The verdict is in: Hong Kong chief executive Carrie Lam’s attempt to pacify furious pro-democracy protesters by fully withdrawing the extradition bill that inspired the at-times-violent protests hasn’t worked. Protesters took to the streets Wednesday night (local time) shortly after Lam withdrew the bill, and more rallies are scheduled for this weekend, including another sit-in at Hong Kong International Airport, which – if the recent past is any guide – will likely turn violent.
An editorial in the Communist Party-controlled China Daily (via Reuters) warned that protesters have “no excuse” to continue the violent rallies after the “olive branch” from Beijing. And adding to the confusion surrounding the situation, the home of media tycoon Jimmy Lai was attacked early Thursday by two masked men who hurled firebombs before speeding off on a motorbike. Fortunately, nobody was hurt.
Lai’s security guards responded by quickly putting out the fire, Bloomberg reported, before reporting the incident to police. Though it’s not clear who orchestrated and ordered the attack, it’s certainly possible that the incident was intended as a warning for Lai to keep quiet.
Lai’s publications, which include the Apple Daily newspapers, have drawn the ire of senior officials in Beijing over their overt stance in support of the protesters. Lai has been denounced as a traitor by the Chinese state media, and it’s certainly possible that the attack was intended as an act of intimidation.
It’s also possible that government-aligned thugs staged the attack as a “false flag”, and intends to blame protesters. Moreover, protesters may have staged the attack with the intention of blaming pro-government thugs.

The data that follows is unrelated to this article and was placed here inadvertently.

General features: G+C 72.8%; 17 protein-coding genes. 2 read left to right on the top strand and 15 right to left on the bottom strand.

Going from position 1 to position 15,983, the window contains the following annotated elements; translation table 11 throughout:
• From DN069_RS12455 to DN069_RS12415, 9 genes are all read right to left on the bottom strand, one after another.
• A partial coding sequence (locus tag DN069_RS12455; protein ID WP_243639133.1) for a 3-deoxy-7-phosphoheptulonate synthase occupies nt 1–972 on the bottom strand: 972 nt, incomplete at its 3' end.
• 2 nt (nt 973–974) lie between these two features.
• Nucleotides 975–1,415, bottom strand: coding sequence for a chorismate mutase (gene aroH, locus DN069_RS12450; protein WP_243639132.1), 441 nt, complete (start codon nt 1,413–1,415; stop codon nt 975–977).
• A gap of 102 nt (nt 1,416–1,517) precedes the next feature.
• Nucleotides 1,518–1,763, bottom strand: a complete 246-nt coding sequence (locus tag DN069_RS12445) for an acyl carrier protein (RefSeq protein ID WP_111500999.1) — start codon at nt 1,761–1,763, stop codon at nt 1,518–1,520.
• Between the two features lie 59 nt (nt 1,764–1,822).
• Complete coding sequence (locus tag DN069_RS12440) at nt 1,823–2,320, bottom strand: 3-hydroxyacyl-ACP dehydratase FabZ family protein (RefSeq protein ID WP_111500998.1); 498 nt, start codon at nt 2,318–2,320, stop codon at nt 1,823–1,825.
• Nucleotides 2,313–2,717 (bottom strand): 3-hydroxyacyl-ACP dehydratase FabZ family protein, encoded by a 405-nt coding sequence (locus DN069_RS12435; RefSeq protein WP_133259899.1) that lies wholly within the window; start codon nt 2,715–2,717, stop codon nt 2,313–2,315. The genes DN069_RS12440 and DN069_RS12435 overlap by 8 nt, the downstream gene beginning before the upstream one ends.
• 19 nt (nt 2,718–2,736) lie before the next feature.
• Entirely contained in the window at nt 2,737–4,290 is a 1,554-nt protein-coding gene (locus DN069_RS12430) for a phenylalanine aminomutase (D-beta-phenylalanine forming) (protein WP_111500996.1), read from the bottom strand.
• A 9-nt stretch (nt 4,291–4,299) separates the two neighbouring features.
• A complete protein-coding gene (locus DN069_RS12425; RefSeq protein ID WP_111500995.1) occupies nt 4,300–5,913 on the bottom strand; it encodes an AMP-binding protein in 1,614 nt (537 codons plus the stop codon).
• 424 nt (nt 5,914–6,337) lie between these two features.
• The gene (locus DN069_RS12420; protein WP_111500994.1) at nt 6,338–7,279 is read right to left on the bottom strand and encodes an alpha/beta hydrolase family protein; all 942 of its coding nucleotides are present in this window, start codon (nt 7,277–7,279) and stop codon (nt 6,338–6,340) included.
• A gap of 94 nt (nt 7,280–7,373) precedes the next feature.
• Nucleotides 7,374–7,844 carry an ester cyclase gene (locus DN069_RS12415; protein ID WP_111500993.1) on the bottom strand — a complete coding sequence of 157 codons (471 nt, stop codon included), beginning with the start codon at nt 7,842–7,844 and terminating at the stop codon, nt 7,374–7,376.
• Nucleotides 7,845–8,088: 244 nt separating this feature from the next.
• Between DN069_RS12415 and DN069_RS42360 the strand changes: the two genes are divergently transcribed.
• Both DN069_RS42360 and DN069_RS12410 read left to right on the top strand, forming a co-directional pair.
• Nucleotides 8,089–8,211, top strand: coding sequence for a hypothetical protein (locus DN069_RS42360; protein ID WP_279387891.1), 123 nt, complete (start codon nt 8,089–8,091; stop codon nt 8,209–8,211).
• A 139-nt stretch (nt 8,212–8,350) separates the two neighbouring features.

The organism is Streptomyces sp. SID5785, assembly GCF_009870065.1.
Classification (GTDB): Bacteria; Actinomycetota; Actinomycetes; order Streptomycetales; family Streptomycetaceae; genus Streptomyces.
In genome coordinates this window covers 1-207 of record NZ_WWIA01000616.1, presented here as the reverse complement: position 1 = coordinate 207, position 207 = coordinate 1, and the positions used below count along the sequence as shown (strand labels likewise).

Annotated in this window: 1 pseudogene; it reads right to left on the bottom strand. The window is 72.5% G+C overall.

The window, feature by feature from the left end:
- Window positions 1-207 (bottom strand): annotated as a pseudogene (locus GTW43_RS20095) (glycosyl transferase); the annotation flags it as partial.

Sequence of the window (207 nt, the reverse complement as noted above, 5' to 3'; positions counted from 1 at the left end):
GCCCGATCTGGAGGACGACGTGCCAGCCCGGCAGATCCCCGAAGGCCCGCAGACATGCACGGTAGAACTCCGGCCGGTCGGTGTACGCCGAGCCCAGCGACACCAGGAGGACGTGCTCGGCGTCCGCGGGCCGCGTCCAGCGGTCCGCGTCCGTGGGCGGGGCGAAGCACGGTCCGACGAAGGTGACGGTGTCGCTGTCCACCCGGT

Whatever happened, we imagine more details, and possible some arrests, will be forthcoming.
Two masked men threw firebombs at the gate of Lai’s home at around 1 a.m. local time Thursday before leaving, Cable TV news reported people at the scene as saying, adding Lai’s security guard put out the fire and called police.
Police put out a statement concerning a firebomb incident but didn’t mention whose residence was attacked. Police said they received a report from a security guard at the site, saying that the suspects had thrown what are believed to be petrol bombs before fleeing by motorcycle.
Lai, whose publications such as the Apple Daily newspapers have championed Hong Kong’s three-month-old democracy movement, has been labeled a traitor by Chinese state media over the months-long protests in the Asian financial center.
Apple Daily has been sending photographers to the front lines of the protests, even as violence has escalated over the past month, often broadcasting live online the skirmishes between protesters and police.
Meanwhile, on Thursday, Lam said during a press conference that Beijing “understands, respects and supports” her government’s decision to pull the extradition bill in an effort to help her city “move forward” from months of unrest. Lam dodged questions about why it took her so long to pull the bill, saying it’s “not exactly correct” to describe her decision as “a change of mind.”
“Throughout the whole process, the Central People’s Government took the position that they understood why we have to do it. They respect my view, and they support me all the way,” said Lam, according to Reuters.
Protesters have insisted that the government must meet all five of their demands. The four others are: retraction of the word “riot” to describe protests, release of all 1,100+ demonstrators who have been arrested, an independent inquiry into perceived police brutality and the right for Hong Kong people to choose their own leaders.
For what it’s worth, Lam announced other measures, including opening a “platform for dialogue” to address young peoples’ deep-rooted concerns about social mobility. But demonstrators insist that this is too little, too late.
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